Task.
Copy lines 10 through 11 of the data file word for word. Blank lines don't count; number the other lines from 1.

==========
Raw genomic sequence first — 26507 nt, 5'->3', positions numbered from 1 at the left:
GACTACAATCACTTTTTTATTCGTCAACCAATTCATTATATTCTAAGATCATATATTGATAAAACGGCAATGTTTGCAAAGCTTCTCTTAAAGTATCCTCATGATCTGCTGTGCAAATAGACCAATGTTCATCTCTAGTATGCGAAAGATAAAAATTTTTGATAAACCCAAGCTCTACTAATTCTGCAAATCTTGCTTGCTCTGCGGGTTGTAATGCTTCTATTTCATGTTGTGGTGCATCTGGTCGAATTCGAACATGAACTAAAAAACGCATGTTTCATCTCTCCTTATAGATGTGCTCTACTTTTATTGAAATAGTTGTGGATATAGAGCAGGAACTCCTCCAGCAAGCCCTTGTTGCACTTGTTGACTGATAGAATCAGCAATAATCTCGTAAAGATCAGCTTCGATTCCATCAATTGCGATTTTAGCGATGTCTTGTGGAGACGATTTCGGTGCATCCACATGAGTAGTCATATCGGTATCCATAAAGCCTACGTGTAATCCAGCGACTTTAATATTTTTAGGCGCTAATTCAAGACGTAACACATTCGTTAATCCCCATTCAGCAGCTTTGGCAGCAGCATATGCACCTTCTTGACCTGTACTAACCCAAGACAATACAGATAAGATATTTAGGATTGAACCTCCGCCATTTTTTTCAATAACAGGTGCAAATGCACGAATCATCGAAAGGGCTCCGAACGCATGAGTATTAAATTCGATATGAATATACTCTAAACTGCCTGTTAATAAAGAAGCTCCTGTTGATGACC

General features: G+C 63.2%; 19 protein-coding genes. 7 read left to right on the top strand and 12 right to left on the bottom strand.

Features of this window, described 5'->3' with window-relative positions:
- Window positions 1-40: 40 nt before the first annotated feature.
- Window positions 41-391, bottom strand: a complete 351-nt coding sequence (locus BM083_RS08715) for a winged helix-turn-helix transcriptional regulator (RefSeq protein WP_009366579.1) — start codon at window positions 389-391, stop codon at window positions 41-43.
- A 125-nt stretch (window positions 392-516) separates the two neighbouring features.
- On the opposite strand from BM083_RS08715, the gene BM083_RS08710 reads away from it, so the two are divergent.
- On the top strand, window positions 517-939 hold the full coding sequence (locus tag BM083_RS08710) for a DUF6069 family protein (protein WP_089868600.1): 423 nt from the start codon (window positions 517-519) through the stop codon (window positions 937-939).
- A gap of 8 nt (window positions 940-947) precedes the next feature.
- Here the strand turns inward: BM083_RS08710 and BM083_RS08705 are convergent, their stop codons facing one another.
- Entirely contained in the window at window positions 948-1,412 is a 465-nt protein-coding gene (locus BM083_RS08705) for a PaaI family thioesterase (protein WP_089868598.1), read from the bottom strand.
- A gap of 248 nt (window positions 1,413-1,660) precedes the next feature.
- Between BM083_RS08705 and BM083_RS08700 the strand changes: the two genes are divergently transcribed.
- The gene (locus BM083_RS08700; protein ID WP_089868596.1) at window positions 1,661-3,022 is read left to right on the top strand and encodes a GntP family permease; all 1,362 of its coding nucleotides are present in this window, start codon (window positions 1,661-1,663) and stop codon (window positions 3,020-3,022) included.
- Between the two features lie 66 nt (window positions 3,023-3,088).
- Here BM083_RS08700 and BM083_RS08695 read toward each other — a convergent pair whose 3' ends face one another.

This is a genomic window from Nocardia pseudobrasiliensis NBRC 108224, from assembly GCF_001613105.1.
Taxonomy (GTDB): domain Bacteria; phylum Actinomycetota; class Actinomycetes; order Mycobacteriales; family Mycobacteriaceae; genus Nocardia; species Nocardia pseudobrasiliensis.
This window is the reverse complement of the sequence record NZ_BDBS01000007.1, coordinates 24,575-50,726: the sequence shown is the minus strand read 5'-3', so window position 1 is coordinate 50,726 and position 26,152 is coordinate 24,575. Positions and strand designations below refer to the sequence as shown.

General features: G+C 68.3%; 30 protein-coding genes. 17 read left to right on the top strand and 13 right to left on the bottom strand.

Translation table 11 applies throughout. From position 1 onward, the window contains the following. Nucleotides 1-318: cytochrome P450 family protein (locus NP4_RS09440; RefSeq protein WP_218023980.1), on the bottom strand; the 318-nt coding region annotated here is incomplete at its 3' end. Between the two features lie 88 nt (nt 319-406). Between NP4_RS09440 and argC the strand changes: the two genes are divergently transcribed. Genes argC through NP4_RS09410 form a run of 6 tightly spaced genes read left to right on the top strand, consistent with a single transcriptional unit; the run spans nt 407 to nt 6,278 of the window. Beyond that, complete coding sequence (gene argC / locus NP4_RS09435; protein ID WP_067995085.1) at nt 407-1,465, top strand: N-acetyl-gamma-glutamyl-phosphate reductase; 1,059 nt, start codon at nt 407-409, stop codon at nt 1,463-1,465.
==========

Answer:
- A gap of 8 nt (window positions 940-947) precedes the next feature.
- Here the strand turns inward: BM083_RS08710 and BM083_RS08705 are convergent, their stop codons facing one another.